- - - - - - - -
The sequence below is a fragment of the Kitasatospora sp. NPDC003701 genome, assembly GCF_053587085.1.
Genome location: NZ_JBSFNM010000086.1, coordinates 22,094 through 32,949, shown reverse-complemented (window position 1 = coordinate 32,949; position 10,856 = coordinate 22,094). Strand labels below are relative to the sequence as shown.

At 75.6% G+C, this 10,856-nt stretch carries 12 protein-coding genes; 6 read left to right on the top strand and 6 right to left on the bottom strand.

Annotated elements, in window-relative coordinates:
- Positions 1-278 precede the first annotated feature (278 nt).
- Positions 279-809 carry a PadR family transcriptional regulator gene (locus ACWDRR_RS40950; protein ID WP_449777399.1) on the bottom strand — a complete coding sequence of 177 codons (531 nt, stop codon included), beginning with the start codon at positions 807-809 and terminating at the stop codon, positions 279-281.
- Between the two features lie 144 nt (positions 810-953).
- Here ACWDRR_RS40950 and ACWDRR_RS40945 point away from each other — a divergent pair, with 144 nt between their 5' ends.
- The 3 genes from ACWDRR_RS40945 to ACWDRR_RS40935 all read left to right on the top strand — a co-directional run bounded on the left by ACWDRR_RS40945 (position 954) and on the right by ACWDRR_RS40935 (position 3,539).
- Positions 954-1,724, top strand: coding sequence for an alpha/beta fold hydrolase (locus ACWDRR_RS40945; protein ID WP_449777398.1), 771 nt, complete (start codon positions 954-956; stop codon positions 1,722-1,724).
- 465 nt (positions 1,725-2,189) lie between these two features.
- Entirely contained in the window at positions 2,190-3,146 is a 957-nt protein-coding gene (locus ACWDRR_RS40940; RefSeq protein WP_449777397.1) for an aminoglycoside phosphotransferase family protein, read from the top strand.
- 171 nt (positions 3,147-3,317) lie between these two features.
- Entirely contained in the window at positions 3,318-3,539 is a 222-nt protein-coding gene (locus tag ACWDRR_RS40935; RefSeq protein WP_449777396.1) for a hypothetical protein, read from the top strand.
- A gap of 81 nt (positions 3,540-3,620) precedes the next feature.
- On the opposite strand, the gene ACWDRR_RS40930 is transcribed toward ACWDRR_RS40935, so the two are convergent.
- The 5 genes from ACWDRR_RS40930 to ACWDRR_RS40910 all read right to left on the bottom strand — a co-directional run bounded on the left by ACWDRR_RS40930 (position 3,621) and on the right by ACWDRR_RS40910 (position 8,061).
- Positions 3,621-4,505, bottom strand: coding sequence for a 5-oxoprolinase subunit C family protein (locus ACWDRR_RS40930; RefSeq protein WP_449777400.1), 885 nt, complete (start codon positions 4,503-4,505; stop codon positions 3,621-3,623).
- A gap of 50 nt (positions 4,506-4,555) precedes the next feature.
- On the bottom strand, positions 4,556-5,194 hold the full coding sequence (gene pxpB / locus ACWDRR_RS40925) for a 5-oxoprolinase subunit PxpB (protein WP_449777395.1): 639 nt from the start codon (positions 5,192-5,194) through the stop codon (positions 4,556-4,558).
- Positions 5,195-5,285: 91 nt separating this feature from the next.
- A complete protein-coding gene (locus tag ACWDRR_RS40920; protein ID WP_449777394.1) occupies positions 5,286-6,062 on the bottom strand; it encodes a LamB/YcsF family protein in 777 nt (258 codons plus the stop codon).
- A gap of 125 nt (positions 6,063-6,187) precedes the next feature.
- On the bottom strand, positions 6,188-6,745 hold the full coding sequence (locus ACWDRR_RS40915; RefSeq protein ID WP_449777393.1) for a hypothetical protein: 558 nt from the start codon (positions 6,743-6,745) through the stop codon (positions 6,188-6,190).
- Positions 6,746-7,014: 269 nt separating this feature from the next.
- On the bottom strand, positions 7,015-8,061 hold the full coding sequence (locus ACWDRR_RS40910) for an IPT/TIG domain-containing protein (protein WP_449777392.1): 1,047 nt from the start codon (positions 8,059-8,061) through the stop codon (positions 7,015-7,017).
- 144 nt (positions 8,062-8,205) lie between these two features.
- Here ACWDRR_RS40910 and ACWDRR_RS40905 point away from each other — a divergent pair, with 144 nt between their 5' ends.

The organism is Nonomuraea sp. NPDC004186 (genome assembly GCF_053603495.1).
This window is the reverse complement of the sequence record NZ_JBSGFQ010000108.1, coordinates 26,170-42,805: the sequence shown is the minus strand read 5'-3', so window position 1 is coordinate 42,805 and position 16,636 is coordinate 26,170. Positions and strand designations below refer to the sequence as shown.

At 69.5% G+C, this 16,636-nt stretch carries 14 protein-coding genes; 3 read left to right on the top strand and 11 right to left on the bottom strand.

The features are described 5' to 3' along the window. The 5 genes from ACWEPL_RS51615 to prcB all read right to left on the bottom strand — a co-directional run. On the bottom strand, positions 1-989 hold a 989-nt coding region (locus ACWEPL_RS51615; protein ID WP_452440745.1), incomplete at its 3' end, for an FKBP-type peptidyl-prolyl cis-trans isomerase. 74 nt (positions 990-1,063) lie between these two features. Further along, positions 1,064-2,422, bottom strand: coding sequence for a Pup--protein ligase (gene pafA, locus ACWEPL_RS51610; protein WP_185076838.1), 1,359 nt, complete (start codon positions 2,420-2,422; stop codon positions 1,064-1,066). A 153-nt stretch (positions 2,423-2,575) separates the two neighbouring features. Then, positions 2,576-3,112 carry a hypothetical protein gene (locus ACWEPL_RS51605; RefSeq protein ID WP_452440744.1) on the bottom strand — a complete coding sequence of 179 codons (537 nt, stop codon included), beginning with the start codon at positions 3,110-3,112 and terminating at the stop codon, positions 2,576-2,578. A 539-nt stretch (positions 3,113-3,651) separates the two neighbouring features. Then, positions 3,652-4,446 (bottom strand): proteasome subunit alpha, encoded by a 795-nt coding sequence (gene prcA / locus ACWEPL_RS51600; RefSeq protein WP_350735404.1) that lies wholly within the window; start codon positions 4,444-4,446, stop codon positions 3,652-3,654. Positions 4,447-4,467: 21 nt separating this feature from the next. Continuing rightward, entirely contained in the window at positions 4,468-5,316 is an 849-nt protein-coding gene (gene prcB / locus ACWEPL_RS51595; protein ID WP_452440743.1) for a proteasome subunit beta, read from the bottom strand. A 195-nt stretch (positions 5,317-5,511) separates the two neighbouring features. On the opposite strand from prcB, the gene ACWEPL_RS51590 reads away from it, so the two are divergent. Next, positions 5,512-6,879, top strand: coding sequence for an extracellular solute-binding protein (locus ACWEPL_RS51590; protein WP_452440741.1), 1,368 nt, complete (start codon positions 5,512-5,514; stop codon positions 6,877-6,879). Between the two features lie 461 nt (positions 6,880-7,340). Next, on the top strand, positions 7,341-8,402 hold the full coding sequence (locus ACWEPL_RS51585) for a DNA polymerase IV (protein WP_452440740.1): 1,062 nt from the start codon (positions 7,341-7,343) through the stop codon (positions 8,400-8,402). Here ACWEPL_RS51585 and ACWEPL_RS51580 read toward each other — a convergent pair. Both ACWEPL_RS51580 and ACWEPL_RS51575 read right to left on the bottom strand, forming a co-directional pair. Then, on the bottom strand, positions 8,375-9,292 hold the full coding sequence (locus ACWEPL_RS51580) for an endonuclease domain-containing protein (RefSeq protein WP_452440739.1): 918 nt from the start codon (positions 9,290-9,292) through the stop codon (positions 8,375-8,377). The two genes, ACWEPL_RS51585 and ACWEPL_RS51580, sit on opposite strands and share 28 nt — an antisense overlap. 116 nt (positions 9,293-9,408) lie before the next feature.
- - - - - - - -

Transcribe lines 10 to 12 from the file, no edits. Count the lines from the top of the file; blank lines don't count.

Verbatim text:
- Positions 954-1,724, top strand: coding sequence for an alpha/beta fold hydrolase (locus ACWDRR_RS40945; protein ID WP_449777398.1), 771 nt, complete (start codon positions 954-956; stop codon positions 1,722-1,724).
- 465 nt (positions 1,725-2,189) lie between these two features.
- Entirely contained in the window at positions 2,190-3,146 is a 957-nt protein-coding gene (locus ACWDRR_RS40940; RefSeq protein WP_449777397.1) for an aminoglycoside phosphotransferase family protein, read from the top strand.